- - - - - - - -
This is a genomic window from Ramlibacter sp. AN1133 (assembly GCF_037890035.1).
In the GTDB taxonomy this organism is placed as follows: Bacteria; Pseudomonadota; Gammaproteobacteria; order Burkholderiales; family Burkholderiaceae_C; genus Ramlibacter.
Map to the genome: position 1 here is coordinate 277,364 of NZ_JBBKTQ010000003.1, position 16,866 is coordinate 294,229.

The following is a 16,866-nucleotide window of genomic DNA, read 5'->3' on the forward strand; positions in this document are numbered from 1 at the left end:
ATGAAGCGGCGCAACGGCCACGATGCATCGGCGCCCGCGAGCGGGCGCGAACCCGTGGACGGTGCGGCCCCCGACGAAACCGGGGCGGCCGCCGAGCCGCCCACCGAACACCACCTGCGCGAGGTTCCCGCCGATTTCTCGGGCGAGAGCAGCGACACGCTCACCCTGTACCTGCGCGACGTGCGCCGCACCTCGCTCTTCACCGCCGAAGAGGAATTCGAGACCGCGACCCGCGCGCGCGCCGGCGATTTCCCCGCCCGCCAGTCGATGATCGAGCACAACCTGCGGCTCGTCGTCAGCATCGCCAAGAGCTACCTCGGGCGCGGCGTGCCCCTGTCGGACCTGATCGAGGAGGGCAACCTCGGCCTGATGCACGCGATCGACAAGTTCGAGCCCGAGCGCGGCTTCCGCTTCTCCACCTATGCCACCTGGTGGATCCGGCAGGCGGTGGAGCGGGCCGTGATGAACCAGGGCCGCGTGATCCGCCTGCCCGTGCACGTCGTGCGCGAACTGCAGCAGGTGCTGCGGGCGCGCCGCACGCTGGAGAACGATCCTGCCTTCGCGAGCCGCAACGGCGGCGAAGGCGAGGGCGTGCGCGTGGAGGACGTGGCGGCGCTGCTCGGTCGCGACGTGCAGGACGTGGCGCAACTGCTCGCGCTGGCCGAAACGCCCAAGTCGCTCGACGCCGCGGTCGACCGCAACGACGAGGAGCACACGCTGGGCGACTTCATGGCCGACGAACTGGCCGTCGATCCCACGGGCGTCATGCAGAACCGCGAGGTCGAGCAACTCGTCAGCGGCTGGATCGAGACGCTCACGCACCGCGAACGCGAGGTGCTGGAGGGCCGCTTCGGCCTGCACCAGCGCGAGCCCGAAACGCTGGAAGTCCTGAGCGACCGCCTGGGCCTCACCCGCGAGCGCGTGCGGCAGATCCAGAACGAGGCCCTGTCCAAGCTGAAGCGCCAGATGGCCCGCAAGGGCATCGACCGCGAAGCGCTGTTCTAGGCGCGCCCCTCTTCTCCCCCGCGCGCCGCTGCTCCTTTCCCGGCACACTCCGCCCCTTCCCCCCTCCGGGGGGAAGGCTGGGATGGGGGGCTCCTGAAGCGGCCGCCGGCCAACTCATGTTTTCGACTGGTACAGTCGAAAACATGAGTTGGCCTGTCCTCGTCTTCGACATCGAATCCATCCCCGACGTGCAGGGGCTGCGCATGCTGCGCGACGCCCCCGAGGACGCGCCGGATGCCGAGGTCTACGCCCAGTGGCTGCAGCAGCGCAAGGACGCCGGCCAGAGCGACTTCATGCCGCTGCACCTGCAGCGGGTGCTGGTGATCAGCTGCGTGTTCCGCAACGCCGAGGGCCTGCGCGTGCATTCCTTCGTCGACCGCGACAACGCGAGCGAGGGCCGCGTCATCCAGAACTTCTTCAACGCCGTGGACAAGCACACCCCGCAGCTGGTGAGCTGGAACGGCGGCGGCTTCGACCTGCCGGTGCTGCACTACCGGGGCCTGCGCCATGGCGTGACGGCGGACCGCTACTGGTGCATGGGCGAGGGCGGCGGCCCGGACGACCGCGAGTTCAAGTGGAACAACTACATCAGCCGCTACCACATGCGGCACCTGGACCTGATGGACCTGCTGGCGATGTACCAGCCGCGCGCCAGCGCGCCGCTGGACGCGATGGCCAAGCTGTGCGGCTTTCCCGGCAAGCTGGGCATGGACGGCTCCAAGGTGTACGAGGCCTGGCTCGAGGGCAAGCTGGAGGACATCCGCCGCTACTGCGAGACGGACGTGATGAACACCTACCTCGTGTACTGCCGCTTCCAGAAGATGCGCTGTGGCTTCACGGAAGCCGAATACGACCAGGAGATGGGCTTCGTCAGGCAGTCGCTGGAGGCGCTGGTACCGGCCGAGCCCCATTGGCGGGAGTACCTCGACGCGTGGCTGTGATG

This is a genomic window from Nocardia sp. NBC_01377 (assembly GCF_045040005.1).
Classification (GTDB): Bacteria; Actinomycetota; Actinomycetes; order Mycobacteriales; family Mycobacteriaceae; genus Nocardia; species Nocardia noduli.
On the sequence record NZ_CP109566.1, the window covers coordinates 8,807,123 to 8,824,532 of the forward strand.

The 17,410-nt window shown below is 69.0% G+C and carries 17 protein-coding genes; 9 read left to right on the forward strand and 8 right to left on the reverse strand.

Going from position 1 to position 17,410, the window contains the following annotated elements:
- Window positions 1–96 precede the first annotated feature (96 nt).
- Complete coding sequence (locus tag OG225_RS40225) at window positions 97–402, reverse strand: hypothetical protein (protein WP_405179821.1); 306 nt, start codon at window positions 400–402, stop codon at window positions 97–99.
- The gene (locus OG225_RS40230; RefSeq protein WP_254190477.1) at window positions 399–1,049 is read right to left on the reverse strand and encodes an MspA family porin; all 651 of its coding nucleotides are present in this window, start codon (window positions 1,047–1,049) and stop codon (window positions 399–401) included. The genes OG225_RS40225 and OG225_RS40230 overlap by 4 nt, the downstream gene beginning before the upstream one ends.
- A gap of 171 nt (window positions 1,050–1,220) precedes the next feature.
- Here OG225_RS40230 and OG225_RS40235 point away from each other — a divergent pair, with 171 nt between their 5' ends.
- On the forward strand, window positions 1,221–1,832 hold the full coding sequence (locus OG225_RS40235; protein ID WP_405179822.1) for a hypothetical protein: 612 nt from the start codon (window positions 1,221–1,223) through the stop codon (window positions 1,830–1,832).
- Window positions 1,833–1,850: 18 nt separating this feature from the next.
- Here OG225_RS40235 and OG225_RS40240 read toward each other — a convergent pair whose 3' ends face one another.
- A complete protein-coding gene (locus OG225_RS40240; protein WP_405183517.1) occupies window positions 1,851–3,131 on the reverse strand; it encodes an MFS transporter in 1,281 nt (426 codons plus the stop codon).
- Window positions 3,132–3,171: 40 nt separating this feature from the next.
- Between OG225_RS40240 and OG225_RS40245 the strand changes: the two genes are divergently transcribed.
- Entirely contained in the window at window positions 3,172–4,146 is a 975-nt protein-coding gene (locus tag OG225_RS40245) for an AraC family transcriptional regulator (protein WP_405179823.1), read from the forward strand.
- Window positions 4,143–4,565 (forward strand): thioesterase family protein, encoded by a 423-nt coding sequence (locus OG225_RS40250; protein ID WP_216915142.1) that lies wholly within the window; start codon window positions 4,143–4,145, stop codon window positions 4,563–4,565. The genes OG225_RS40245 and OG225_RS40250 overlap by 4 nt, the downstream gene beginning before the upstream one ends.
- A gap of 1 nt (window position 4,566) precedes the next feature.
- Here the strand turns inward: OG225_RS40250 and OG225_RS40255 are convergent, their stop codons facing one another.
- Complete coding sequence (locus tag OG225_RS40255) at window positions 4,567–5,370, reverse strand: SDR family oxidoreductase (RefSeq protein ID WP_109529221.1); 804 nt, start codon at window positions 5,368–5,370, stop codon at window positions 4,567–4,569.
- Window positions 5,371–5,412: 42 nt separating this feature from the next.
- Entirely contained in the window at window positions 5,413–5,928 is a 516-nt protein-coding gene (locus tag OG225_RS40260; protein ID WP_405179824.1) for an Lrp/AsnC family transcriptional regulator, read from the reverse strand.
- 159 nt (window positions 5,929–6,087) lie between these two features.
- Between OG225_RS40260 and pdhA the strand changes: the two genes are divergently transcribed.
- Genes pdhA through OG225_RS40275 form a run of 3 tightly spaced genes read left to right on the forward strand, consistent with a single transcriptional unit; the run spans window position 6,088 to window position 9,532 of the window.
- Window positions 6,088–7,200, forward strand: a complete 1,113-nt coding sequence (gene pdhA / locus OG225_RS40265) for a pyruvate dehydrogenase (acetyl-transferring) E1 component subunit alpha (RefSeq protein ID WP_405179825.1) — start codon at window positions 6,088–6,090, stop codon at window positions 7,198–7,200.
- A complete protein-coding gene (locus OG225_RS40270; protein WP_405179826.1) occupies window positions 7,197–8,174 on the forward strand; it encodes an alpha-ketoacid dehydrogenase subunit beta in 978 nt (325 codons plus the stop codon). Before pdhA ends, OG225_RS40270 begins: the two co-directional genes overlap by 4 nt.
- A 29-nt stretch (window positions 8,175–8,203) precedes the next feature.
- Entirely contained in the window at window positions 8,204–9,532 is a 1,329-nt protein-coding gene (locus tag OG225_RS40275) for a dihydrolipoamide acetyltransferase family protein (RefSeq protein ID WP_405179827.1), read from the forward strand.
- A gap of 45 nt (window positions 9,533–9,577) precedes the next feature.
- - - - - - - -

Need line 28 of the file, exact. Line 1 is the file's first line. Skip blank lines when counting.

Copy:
- Entirely contained in the window at window positions 5,413–5,928 is a 516-nt protein-coding gene (locus tag OG225_RS40260; protein ID WP_405179824.1) for an Lrp/AsnC family transcriptional regulator, read from the reverse strand.